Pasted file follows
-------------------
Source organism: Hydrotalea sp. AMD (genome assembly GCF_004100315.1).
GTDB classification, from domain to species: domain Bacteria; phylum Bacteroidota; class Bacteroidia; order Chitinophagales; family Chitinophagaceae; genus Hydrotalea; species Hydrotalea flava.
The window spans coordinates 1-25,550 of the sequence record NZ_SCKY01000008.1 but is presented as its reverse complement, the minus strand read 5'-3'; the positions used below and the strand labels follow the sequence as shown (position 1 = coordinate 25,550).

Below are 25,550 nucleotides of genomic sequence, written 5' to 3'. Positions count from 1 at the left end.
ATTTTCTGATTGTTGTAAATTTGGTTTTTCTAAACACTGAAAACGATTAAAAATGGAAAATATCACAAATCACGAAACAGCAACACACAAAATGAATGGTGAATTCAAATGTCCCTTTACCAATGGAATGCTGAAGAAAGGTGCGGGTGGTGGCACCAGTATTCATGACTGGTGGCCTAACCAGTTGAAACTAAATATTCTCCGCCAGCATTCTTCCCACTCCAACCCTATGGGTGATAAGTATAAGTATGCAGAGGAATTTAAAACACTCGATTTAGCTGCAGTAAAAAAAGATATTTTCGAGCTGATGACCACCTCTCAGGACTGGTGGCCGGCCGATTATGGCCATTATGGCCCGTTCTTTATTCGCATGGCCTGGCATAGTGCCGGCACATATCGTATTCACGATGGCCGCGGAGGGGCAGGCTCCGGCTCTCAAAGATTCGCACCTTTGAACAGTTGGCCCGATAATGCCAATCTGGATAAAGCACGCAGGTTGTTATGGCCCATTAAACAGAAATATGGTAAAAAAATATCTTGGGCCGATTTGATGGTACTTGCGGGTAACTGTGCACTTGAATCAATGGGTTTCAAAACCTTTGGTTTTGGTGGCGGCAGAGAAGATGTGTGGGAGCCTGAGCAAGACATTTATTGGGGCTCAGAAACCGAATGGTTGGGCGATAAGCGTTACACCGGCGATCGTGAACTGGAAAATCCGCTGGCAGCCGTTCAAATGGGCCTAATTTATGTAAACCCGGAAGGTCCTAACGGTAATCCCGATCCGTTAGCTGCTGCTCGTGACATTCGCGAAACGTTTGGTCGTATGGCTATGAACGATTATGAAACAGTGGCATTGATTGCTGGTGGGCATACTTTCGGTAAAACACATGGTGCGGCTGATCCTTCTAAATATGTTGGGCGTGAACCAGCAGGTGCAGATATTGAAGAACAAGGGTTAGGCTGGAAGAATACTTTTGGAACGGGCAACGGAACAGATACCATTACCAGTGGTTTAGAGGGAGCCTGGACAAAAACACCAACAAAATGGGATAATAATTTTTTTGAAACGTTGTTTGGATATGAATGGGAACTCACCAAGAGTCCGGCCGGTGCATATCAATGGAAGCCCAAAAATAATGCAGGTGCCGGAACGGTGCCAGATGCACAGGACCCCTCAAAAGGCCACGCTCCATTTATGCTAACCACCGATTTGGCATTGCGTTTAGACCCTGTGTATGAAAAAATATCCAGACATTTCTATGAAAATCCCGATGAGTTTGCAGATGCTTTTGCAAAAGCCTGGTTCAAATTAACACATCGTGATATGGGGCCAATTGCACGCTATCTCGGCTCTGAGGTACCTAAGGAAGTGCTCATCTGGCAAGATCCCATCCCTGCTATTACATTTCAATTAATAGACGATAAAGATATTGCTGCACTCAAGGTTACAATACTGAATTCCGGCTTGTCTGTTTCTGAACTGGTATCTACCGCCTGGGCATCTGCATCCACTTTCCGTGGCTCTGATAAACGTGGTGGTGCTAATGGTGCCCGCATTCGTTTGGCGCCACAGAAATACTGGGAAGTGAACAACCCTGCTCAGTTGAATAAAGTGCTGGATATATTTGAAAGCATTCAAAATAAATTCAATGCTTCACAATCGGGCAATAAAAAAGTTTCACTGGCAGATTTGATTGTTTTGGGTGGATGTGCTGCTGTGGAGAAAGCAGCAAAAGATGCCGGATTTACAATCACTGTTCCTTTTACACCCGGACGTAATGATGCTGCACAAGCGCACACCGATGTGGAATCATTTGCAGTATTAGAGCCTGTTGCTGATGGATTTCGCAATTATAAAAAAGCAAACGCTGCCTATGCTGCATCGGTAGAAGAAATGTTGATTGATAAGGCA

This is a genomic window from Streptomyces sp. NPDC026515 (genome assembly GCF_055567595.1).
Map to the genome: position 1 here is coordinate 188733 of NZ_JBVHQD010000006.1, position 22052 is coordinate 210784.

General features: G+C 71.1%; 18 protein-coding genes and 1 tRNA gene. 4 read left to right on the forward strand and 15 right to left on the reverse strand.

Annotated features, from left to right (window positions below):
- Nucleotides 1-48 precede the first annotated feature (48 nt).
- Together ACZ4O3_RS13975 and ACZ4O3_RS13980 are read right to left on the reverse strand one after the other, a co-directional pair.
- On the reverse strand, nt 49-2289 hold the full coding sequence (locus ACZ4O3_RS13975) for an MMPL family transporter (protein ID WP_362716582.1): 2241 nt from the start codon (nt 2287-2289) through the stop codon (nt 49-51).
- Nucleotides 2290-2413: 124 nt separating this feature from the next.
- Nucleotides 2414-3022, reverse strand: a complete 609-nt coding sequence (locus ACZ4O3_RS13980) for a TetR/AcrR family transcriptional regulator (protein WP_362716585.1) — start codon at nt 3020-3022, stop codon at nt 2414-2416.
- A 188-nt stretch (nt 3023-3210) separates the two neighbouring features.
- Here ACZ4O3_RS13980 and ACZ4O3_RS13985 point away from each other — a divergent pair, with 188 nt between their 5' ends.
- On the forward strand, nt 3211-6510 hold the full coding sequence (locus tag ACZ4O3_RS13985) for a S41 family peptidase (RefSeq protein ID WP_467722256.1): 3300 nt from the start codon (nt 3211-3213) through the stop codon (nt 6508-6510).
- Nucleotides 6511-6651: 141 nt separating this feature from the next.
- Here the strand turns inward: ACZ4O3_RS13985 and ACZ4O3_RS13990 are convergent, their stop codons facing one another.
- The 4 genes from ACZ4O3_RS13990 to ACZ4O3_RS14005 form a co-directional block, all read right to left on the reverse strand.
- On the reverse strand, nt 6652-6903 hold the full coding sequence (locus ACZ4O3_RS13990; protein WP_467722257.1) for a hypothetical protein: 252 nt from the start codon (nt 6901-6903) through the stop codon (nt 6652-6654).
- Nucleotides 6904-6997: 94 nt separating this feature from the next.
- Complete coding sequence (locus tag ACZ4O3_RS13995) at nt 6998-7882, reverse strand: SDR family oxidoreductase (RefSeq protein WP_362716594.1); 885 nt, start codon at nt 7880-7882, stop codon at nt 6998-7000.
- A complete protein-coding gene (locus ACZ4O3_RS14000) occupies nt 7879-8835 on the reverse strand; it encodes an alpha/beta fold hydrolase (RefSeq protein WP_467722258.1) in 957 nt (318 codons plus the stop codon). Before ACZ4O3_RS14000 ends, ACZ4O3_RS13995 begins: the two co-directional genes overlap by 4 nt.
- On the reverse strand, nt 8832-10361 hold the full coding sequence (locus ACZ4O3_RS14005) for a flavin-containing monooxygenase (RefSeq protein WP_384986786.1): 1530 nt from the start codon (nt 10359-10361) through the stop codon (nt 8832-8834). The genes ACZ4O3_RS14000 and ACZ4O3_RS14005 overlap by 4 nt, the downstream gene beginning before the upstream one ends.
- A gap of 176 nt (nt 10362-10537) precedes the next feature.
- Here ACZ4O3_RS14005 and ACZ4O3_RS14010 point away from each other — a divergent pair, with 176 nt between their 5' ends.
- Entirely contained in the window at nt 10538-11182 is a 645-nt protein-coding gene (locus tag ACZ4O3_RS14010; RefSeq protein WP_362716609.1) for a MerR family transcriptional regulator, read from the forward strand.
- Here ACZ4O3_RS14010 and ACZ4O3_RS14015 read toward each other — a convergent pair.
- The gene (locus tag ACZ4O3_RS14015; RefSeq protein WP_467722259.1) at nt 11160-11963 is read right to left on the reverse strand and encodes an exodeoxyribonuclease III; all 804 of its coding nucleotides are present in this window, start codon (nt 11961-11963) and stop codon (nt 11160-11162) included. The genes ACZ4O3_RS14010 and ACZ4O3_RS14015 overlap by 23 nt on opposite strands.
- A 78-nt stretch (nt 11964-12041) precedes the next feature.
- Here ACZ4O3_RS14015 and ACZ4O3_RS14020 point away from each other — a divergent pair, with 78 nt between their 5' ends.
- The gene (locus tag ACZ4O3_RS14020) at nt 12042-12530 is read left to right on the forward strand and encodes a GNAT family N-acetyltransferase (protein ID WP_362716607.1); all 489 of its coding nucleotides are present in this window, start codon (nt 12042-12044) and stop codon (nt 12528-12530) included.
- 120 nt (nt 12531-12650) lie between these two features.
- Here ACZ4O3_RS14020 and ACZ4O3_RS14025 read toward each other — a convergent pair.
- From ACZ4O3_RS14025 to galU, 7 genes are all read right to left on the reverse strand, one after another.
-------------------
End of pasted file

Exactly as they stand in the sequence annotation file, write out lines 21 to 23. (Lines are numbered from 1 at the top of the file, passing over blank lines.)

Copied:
- On the reverse strand, nt 6652-6903 hold the full coding sequence (locus ACZ4O3_RS13990; protein WP_467722257.1) for a hypothetical protein: 252 nt from the start codon (nt 6901-6903) through the stop codon (nt 6652-6654).
- Nucleotides 6904-6997: 94 nt separating this feature from the next.
- Complete coding sequence (locus tag ACZ4O3_RS13995) at nt 6998-7882, reverse strand: SDR family oxidoreductase (RefSeq protein WP_362716594.1); 885 nt, start codon at nt 7880-7882, stop codon at nt 6998-7000.